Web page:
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The Tall Tales of Baron Munchausen

(The following is a post by Taru Spiegel, Reference Specialist, European Division.)

The tall tales of Baron Munchausen have been popular for more than 200 years, growing taller and more popular over time. Munchausen, the timeless adventurer, crisscrosses the world, visits the moon, and falls through the core of the earth to emerge on the other side. He flies on the back of an eagle, gets swallowed by a large fish, carries horses under his arms, and rides cannon balls through the air, among many other escapades. As an 18th-century officer and gentleman, Munchausen was no stranger to bloodthirsty fighting and hunting. Astounding events transpire during these exploits as when he is caught between a crocodile and lion, and falls, and the attacking lion flies straight into the crocodile’s outstretched jaws, thus ridding the Baron of both threats.

The Surprising Adventures of Baron Munchausen.” Illustrated by William Strang and J.B. Clark, with an introduction by Thomas Seccombe. London: Lawrence and Bullen, 1895.

The name Munchausen originally belonged to a real-life German army captain, Karl Friedrich Hieronymus, Baron von Münchhausen (1720-97). In retirement, this gentleman entertained his friends with preposterous stories, completely deadpan, about his time in the Russian army fighting the Turks. The original adventures of Munchausen, first published in the late 18th century, may have had some connection to the real-life von Münchhausen’s well-known stories. However, over time, newer editions added more adventures, often adapted from other literary works.

The stories have been translated into more than 40 languages and have appeared in hundreds of different editions, many adapted for children. Various artists have illustrated the Baron’s tales, most notably Gustave Doré (1832-83), who created the archetypal Munchausen character with a side-curled wig and an aquiline nose.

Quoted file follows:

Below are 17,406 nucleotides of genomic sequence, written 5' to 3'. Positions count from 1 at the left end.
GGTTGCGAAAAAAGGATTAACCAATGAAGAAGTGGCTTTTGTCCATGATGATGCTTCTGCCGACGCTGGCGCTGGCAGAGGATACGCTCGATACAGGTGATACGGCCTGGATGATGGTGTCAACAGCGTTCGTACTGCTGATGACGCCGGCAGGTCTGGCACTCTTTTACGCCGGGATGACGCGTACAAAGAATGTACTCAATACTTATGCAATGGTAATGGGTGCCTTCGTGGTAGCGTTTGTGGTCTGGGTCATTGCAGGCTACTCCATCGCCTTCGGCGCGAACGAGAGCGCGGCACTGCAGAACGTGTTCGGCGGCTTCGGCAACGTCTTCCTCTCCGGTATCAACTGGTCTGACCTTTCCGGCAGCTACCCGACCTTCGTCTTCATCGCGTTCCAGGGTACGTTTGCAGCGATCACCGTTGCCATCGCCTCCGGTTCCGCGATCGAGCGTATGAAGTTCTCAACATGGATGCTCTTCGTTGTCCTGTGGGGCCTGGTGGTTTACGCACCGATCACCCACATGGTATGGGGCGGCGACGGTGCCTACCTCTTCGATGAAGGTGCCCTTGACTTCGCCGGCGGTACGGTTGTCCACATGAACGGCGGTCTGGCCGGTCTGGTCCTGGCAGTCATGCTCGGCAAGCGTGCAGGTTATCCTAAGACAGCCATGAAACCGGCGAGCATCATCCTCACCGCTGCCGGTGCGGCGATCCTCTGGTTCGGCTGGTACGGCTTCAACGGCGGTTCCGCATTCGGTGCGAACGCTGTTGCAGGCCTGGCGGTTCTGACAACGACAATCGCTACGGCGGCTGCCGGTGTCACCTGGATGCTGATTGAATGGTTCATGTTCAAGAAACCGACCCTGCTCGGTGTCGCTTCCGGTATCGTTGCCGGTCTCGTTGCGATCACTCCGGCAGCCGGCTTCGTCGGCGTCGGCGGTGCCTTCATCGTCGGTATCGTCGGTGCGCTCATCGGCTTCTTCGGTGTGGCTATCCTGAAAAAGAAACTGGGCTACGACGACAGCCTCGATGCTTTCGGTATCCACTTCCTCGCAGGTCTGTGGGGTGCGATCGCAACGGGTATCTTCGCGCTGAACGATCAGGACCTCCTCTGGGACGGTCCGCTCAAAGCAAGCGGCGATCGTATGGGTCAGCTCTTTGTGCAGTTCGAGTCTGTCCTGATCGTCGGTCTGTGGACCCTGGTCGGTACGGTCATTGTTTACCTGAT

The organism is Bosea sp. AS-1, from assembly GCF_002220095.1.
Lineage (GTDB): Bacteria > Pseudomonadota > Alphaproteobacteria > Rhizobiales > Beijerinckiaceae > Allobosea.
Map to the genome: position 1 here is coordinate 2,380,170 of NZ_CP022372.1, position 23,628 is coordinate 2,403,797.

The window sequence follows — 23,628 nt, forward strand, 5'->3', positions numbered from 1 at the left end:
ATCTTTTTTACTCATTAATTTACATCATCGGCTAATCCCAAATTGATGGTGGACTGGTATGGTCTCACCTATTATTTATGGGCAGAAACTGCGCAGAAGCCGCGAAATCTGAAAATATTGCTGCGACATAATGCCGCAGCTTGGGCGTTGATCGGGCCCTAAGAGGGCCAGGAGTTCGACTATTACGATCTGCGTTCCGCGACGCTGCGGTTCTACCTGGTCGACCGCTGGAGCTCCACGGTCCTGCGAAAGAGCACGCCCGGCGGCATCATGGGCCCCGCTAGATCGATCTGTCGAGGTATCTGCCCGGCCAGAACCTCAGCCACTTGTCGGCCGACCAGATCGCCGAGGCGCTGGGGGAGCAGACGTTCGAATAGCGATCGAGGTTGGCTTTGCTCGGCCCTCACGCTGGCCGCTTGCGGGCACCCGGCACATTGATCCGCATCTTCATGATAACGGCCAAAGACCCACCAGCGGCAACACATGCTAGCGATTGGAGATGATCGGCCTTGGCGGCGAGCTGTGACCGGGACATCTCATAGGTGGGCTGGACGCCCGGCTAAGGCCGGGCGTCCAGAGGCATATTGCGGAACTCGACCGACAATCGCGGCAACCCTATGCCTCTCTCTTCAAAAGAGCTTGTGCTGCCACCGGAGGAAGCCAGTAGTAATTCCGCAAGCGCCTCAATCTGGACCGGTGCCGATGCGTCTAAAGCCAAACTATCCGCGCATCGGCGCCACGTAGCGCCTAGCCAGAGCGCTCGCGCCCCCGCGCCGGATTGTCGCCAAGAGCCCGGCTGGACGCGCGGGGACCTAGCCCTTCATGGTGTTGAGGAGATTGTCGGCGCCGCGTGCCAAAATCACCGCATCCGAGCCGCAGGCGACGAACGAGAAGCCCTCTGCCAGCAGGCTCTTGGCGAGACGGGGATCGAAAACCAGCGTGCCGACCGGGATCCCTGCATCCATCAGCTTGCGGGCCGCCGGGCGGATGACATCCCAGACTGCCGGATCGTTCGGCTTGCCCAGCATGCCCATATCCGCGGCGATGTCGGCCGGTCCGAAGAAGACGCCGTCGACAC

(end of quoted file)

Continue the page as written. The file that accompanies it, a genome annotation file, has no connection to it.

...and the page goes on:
Masterpieces from the Works of Gustave Doré.” With memoir of Doré and descriptive letterpress, by Edmund Ollier. Introduction by Charlotte Adams. New York [etc.]: Cassell & Company, Limited, 1887. Bust of Munchausen.

In this picture, Munchausen’s coat of arm depicts his various adventures and the motto reads “In lies, truth.” Quite mendaciously, in keeping with Munchausen’s tall tales, Doré has attributed the Baron’s bust to the famous sculptor Canova (1757-1822) who would have been a mere child in 1766 and could not possibly have created such a work.

Munchausen’s father was also quite the adventurer, if the son is to be believed. On a voyage from England to the Netherlands, papa Munchausen captured a sea-horse and rode it on the bottom of the sea. Munchausen junior was no stranger to the sea himself, having been swallowed by a sea monster, and flying to the moon in a ship propelled by a dreadful storm.

Masterpieces from the Works of Gustave Doré.” With memoir of Doré and descriptive letterpress, by Edmund Ollier. Introduction by Charlotte Adams. New York [etc.]: Cassell & Company, Limited, 1887. In the first image, Munchausen’s father travels under sea. In the second, Munchausen’s ship flies to the moon.